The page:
Like most real estate the Seller usually wants too much and the purchaser wants to pay too little for a mobile home park. Certain buyers may have different motivations for buying a certain park (1031 money, ability to obtain better financing, conversions to other uses, and location to where they live). In this book we will only look only at the value of a mobile home park for the typical buyer who will continue to operate it as a mobile home park.
Anyone that has seen an appraisal on a house or most types of real estate will have heard mention of the 3 approaches to determining the value of that real estate. They are the Cost, Sales, and Income Approach. Newport News mobile home parks offers excellent info on this.
Unless you are coming up with the value of a brand new mobile home park or one that is predominately vacant, I do not see any reason to use the cost approach. It is not likely that a new mobile home park will be built nearby and what it would cost to build a new park does not even take into account the amount of time, effort, and money it takes to fill that park up with occupied and paying residents.
As far as the Sales or Market Comparison approach to value, this is also highly suspect. This is based on comparing the sale of the subject property with other recent sales and adjusting for differences that you may or may not know about. Problems with this approach include varying expenses, rents, and management. Whether you are an investor or appraiser I would just use this approach as potential information and not draw any conclusions from it. Here is a quick example of the improper use of this approach from my experience:
Property A: 50 lots, 100% occupied, Lot Rent of $179.00. Lots will hold a maximum home size of a 14′ x 60′ – Water and Sewer is submetered back to residents – NOI of about $75,000.
Property B (10 miles from Property A): 53 lots, 10 vacancies, Lot Rent of $150.00. Lots will hold 16′ x 80’s and doublewides. Park pays water and sewer – NOI of $45,000.
Property B is sold in December of 2004 for $425,000.
The owner of Property A(one of my LLC’s) goes to the bank to refinance the property in January of 2005. The appraiser appraises it at $400,000 and places the most emphasis on the Sales Comparison Approach as Property B just sold and it was a superior property in terms of size, appearance, and location. In fact in the appraisal report, he claims that we were charging too much and that our numbers were inflated.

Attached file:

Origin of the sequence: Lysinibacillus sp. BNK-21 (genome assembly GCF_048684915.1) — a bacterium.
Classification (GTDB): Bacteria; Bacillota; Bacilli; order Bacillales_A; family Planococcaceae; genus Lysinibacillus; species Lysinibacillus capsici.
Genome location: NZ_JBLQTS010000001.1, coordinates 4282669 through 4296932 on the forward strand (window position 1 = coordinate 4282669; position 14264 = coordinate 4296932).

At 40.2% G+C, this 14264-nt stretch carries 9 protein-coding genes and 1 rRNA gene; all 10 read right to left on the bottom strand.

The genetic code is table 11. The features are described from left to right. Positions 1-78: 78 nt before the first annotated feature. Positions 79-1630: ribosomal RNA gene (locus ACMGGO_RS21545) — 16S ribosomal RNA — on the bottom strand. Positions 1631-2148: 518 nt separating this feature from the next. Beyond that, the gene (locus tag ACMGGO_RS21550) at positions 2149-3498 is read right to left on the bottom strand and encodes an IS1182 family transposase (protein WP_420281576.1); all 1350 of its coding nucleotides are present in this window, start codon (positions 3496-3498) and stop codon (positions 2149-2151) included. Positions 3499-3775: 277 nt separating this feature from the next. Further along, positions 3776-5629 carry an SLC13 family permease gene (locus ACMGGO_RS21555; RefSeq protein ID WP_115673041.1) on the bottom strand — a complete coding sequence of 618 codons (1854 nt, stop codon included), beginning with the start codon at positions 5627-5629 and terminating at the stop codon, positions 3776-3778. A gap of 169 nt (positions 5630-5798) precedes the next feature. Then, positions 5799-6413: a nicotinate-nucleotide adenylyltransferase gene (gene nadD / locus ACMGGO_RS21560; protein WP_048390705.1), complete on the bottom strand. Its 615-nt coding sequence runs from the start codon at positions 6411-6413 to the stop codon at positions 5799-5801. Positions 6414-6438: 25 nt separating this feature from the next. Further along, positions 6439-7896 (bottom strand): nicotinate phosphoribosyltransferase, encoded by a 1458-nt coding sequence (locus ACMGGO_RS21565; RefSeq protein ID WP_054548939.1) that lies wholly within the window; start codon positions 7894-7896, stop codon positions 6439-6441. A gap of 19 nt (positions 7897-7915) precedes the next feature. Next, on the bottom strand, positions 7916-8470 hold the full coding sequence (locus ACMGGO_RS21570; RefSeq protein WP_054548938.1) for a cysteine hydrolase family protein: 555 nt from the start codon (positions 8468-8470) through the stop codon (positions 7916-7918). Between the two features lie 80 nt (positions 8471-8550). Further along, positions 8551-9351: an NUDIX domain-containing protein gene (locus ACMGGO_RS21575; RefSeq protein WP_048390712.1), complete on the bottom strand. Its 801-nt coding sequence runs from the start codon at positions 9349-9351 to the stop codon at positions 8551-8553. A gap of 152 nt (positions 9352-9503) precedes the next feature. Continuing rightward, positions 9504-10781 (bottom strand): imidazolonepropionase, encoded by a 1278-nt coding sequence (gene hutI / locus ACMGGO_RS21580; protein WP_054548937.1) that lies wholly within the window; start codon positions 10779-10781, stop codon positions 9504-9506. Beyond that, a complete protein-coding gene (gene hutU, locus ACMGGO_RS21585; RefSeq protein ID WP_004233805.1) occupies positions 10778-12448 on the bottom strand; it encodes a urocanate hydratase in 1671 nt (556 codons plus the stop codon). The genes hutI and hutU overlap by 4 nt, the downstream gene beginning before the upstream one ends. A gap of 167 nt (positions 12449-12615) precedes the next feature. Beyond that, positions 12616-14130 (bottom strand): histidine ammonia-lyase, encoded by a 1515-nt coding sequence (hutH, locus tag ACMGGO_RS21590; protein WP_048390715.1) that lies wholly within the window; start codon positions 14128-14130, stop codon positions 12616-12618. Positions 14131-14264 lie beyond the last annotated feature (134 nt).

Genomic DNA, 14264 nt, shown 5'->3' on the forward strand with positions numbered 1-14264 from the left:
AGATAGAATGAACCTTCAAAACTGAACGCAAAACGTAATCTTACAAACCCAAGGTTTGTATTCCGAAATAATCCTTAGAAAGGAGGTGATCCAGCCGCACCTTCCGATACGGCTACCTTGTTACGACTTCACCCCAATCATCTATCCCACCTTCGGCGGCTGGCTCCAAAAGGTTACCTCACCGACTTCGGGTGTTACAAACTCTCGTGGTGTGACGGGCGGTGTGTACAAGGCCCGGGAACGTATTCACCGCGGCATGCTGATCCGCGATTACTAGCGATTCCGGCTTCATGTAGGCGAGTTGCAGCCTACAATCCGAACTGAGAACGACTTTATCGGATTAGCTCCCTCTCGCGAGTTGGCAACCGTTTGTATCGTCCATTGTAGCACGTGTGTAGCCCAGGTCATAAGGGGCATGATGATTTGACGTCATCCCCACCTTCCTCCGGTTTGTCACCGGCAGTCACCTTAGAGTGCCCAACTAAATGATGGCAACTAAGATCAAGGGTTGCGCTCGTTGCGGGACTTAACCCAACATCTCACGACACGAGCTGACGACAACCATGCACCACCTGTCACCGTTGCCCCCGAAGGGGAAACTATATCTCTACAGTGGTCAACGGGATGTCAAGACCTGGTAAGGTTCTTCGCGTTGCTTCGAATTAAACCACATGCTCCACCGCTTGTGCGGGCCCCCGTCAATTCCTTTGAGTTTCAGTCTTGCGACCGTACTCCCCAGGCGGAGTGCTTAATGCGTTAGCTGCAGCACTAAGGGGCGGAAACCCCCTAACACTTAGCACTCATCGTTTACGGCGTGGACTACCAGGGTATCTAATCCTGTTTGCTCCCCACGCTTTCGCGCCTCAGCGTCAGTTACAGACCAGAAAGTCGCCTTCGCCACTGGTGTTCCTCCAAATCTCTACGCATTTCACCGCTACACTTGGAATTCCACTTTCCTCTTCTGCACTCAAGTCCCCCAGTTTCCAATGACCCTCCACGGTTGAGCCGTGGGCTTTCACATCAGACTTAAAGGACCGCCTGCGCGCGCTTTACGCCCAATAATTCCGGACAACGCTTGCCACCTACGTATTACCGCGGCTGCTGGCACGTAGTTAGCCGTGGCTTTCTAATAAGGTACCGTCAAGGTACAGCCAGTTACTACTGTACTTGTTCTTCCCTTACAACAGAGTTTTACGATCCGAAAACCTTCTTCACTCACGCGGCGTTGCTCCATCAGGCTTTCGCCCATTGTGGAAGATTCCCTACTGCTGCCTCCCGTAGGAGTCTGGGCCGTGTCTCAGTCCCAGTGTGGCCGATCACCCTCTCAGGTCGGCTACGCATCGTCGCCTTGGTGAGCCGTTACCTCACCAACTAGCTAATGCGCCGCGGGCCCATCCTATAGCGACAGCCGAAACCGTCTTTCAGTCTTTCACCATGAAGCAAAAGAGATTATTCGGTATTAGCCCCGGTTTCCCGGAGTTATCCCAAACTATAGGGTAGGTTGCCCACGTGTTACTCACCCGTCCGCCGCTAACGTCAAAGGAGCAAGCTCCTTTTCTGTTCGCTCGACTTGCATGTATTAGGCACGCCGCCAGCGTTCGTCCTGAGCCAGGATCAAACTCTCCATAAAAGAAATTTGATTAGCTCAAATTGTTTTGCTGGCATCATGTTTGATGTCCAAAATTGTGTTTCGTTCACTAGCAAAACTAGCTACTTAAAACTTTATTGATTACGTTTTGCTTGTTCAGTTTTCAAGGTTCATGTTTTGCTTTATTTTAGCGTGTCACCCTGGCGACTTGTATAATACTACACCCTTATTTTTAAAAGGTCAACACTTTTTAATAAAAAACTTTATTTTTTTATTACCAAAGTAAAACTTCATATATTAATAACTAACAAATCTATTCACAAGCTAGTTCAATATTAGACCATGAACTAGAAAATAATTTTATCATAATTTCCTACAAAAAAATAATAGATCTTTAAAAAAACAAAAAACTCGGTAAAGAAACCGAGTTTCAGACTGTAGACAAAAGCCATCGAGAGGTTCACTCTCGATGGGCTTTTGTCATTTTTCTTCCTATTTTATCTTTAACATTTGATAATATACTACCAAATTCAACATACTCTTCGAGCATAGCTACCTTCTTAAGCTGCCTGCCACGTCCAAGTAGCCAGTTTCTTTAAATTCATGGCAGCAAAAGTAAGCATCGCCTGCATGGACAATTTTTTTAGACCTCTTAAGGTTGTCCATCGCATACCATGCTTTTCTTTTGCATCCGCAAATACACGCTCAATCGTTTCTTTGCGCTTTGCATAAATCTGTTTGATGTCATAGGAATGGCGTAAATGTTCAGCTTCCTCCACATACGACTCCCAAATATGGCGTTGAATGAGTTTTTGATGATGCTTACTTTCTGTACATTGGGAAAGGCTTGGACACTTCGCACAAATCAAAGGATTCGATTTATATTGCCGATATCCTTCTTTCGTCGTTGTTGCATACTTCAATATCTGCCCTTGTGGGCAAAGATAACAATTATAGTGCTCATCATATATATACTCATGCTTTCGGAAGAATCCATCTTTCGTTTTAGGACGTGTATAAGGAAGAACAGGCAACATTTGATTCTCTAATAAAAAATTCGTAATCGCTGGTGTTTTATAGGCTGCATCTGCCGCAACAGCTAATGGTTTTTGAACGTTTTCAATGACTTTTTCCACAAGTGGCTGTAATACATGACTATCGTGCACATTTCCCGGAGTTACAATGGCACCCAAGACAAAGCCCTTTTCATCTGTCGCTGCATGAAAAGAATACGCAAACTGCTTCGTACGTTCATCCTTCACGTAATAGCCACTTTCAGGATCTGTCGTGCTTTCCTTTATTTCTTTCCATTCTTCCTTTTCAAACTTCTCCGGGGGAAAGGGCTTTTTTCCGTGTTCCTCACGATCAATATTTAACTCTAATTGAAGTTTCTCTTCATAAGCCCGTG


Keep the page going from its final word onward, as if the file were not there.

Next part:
After arguing with the bank and appraiser for a couple of weeks, we were refunded our money for the appraisal. In the meantime, we were approached by another investor who made us an offer of $645,000 for the park and we accepted and the sale closed by the end of March 2005. I really wanted to send the appraiser a copy of the closing statement with a nice letter but decided against it.
The point is that even though one park may look nice, be in a better location, and have so much more going for it on the surface, does not mean it is worth more per space or even worth as much per space as an inferior looking park.
As a side note, once I found out that property B was sold for $425,000 I was in contact with the new owner and tried to buy the park from him – I offered him $50,000 more than he had just paid and he didn’t want any part of it. He knew he had just made a tremendous buy and was already raising the rents and starting to get his lots filled up.
The third approach to value is the Income approach and I find that this is really the best and only way to evaluate a mobile home park correctly. I have come up with a basic formula in which I value the park based on what it is currently doing, what it should be doing, and what it will do once I implement some basic changes and run it more efficiently.